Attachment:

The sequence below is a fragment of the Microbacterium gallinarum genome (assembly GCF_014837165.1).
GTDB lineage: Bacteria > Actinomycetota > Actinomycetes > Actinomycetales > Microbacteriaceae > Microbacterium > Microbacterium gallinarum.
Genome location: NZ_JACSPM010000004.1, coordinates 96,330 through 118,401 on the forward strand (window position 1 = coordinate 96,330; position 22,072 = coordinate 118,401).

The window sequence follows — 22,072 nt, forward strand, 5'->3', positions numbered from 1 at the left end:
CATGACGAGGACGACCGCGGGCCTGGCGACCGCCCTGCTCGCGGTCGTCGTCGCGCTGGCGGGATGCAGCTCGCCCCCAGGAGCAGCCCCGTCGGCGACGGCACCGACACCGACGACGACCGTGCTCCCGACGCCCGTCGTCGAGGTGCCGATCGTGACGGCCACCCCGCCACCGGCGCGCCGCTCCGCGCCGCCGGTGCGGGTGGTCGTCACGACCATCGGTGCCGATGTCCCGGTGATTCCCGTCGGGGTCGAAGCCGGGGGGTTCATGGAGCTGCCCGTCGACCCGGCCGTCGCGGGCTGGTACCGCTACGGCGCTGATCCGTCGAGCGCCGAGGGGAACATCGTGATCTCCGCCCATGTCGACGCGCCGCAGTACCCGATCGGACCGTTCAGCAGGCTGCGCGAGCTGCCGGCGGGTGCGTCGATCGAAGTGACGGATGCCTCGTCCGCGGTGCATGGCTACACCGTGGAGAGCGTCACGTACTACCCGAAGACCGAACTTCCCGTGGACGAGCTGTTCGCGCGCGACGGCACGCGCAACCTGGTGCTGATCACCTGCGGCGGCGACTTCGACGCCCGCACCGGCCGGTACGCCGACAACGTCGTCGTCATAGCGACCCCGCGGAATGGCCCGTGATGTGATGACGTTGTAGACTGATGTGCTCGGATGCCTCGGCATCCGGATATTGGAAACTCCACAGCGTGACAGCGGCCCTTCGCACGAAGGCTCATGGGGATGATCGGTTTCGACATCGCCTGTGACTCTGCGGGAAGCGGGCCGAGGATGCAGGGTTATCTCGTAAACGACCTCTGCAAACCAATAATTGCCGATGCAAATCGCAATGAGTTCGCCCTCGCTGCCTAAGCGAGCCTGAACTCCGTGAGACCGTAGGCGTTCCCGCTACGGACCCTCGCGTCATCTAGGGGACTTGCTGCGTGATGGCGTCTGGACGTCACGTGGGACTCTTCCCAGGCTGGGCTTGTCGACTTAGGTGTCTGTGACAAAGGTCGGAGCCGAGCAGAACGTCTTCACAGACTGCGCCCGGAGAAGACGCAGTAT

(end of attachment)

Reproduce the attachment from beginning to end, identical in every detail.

The sequence below is a fragment of the Microbacterium gallinarum genome (assembly GCF_014837165.1).
GTDB lineage: Bacteria > Actinomycetota > Actinomycetes > Actinomycetales > Microbacteriaceae > Microbacterium > Microbacterium gallinarum.
Genome location: NZ_JACSPM010000004.1, coordinates 96,330 through 118,401 on the forward strand (window position 1 = coordinate 96,330; position 22,072 = coordinate 118,401).

The window sequence follows — 22,072 nt, forward strand, 5'->3', positions numbered from 1 at the left end:
CATGACGAGGACGACCGCGGGCCTGGCGACCGCCCTGCTCGCGGTCGTCGTCGCGCTGGCGGGATGCAGCTCGCCCCCAGGAGCAGCCCCGTCGGCGACGGCACCGACACCGACGACGACCGTGCTCCCGACGCCCGTCGTCGAGGTGCCGATCGTGACGGCCACCCCGCCACCGGCGCGCCGCTCCGCGCCGCCGGTGCGGGTGGTCGTCACGACCATCGGTGCCGATGTCCCGGTGATTCCCGTCGGGGTCGAAGCCGGGGGGTTCATGGAGCTGCCCGTCGACCCGGCCGTCGCGGGCTGGTACCGCTACGGCGCTGATCCGTCGAGCGCCGAGGGGAACATCGTGATCTCCGCCCATGTCGACGCGCCGCAGTACCCGATCGGACCGTTCAGCAGGCTGCGCGAGCTGCCGGCGGGTGCGTCGATCGAAGTGACGGATGCCTCGTCCGCGGTGCATGGCTACACCGTGGAGAGCGTCACGTACTACCCGAAGACCGAACTTCCCGTGGACGAGCTGTTCGCGCGCGACGGCACGCGCAACCTGGTGCTGATCACCTGCGGCGGCGACTTCGACGCCCGCACCGGCCGGTACGCCGACAACGTCGTCGTCATAGCGACCCCGCGGAATGGCCCGTGATGTGATGACGTTGTAGACTGATGTGCTCGGATGCCTCGGCATCCGGATATTGGAAACTCCACAGCGTGACAGCGGCCCTTCGCACGAAGGCTCATGGGGATGATCGGTTTCGACATCGCCTGTGACTCTGCGGGAAGCGGGCCGAGGATGCAGGGTTATCTCGTAAACGACCTCTGCAAACCAATAATTGCCGATGCAAATCGCAATGAGTTCGCCCTCGCTGCCTAAGCGAGCCTGAACTCCGTGAGACCGTAGGCGTTCCCGCTACGGACCCTCGCGTCATCTAGGGGACTTGCTGCGTGATGGCGTCTGGACGTCACGTGGGACTCTTCCCAGGCTGGGCTTGTCGACTTAGGTGTCTGTGACAAAGGTCGGAGCCGAGCAGAACGTCTTCACAGACTGCGCCCGGAGAAGACGCAGTAT